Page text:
You probably have come across someone that I call the “pit-bull of procurement” – basically, that’s the person with a severe case of the Penny Wise and Pound Foolish ailment, making decisions based only on costs, the quick fix and the short term bottom line.
The pit-bull is a major contributor to an organization’s optimization myopia, which is also a facet of Penny Wise and Pound Foolish.
Let me explain. Businesses need efficiencies. Ways to reduce costs. Ways to automate. Ways to streamline. But all too often in that quest to achieve a perfect optimization scorecard that ticks all of the above boxes, we end up with optimization myopia. This occurs when one part of a “system” optimizes at the expense of another part of the “system.”
Here’s a real example. A Fortune 1000 company’s HR executive called and asked for help looking at his company’s incentive scheme. He claimed, “Everyone is hitting their goals and making their bonus, but the company is tanking! What’s wrong?”
After doing some digging it was easy to see that the organization had cascaded into optimization myopia.
- The firm’s pit-bull of procurement was meeting the PPV (Purchase Price Variance) metric. Victory was claimed, and a bonus was paid.
- Downstream in manufacturing, it was quickly realized the new supplier was delivering inferior quality products that slowed manufacturing throughput. That’s catastrophic when you consider they were getting a bonus on throughput of pounds produced per shift. The shift supervisors were clever and decided to optimize manufacturing and created weekly production runs to avoid changeovers. They recovered in time: victory was claimed and bonus was paid.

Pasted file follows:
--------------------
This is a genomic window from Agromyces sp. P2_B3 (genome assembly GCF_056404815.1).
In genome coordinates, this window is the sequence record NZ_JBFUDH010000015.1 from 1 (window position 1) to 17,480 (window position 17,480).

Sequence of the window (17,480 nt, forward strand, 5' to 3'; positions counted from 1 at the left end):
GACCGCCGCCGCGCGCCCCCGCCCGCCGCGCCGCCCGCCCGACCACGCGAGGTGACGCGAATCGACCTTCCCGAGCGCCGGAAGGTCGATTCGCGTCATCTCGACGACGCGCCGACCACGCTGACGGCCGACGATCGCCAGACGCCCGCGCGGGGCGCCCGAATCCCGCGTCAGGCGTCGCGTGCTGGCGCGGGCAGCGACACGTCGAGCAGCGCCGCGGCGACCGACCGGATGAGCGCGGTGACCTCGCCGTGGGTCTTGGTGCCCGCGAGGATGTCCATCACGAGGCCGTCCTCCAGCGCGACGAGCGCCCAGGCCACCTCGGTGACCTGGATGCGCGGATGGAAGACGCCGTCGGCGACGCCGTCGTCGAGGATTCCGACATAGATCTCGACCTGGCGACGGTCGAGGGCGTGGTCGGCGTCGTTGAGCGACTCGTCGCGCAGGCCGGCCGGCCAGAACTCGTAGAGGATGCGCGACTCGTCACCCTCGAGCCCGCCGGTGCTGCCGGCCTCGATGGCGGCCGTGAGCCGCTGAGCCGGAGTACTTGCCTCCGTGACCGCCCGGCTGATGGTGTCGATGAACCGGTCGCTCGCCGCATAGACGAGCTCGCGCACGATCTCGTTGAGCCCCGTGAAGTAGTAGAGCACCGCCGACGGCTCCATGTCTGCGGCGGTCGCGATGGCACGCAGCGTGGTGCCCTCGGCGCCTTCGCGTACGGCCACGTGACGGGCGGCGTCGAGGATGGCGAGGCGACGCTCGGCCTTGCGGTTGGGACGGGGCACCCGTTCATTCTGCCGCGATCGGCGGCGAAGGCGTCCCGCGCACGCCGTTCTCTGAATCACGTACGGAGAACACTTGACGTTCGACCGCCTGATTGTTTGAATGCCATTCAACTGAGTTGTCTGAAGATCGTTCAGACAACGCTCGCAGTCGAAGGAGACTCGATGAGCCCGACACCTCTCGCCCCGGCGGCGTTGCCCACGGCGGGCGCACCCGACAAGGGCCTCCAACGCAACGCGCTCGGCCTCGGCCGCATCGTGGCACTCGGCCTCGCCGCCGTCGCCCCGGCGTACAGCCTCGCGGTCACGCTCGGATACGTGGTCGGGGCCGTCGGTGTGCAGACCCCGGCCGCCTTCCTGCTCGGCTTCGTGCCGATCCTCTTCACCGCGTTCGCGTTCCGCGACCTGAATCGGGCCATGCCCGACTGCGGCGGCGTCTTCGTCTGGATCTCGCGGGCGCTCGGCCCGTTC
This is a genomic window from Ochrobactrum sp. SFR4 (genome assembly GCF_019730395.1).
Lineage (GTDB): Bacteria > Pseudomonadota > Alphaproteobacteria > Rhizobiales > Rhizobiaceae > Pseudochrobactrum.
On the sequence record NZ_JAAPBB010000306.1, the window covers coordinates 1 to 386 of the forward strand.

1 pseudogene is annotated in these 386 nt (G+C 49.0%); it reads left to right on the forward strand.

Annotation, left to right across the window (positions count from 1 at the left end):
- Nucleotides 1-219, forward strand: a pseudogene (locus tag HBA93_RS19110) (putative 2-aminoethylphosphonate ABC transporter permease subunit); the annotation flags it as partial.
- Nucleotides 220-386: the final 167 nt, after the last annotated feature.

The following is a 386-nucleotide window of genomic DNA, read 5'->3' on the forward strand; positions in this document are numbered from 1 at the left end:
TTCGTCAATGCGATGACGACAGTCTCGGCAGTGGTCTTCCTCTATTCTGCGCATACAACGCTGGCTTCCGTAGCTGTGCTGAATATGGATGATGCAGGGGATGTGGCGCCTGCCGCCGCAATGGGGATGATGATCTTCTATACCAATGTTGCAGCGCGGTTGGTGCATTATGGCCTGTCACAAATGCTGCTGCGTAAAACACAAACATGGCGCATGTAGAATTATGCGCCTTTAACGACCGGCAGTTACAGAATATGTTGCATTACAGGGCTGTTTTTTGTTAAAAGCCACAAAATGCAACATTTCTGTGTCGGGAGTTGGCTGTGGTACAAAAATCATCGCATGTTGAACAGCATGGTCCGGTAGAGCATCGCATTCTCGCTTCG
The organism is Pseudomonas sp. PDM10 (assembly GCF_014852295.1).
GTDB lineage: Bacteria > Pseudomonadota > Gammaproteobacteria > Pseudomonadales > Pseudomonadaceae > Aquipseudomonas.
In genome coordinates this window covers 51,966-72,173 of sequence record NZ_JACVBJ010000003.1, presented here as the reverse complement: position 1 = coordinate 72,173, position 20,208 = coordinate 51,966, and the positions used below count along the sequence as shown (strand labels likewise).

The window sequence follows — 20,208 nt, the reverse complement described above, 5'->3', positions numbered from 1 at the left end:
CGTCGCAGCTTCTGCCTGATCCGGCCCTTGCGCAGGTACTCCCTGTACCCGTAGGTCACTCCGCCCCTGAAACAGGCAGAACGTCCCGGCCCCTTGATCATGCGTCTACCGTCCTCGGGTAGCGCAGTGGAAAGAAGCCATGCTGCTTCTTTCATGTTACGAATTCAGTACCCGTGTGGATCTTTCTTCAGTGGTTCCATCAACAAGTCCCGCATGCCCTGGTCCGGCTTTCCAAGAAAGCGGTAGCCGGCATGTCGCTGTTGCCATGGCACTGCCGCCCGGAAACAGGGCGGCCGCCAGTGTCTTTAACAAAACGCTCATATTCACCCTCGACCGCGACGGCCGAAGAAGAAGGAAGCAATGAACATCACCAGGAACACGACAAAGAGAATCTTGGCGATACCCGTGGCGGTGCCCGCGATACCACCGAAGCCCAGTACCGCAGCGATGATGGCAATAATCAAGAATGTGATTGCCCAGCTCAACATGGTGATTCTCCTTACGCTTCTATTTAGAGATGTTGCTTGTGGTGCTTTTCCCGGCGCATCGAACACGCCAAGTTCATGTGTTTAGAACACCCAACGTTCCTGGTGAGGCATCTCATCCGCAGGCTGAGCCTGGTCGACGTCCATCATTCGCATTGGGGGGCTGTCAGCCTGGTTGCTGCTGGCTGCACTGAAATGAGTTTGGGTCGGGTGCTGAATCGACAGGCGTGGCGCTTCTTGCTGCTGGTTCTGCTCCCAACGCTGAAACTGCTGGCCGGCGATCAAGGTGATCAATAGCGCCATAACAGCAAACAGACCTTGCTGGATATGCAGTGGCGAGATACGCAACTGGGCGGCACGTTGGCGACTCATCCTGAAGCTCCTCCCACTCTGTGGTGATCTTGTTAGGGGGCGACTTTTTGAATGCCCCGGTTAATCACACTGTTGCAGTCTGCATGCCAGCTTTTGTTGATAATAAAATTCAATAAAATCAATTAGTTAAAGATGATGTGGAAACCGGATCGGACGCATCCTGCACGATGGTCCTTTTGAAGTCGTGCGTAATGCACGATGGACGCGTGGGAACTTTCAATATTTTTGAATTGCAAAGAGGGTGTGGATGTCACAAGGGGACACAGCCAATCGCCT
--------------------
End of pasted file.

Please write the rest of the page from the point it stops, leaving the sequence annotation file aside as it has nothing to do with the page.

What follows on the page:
- Further downstream, the people in distribution were seeing the impact of less frequent product changeovers. They were running out of stock on many items and had excess inventory on others. Unfortunately they were paid a bonus on customer fill rate. So they cleverly got together to solve the problem and created a new policy stating that customer orders would be consolidated and shipped weekly versus daily. This would allow them to restock the slower-produced items. Victory was claimed, a bonus paid.
Bottom line? A focus on separate or individual bottom lines can often backfire, creating optimization myopia. We have to look at the overall Total Cost of Ownership (TCO), or face hitting a virtual priceberg that will bring the whole company to its knees because it is working in cross purposes with itself, trying to optimize for the parts instead of the whole.
The best way to make the right decision on costs, production and pricing for the entire organization is to dot the “i’s” and cross the “t’s” on pricing and value from the get-go, by being aware of the Total Cost of Ownership through a Best Value analysis. Look beneath the surface in order to get a complete picture of the costs involved in any business relationship.
The Vested White Paper, “Unpacking Best Value – Understanding and Embracing Value Based Approaches for Procurement,” has an extensive discussion of TCO and Best Value and how using those tools can help organizations make the correct business and outsourcing decisions, and avoid optimization myopia. The paper is available as a free download on the Vested site.
Image: Pitbull (1) by Huga A. Quintero G. via Flickr CC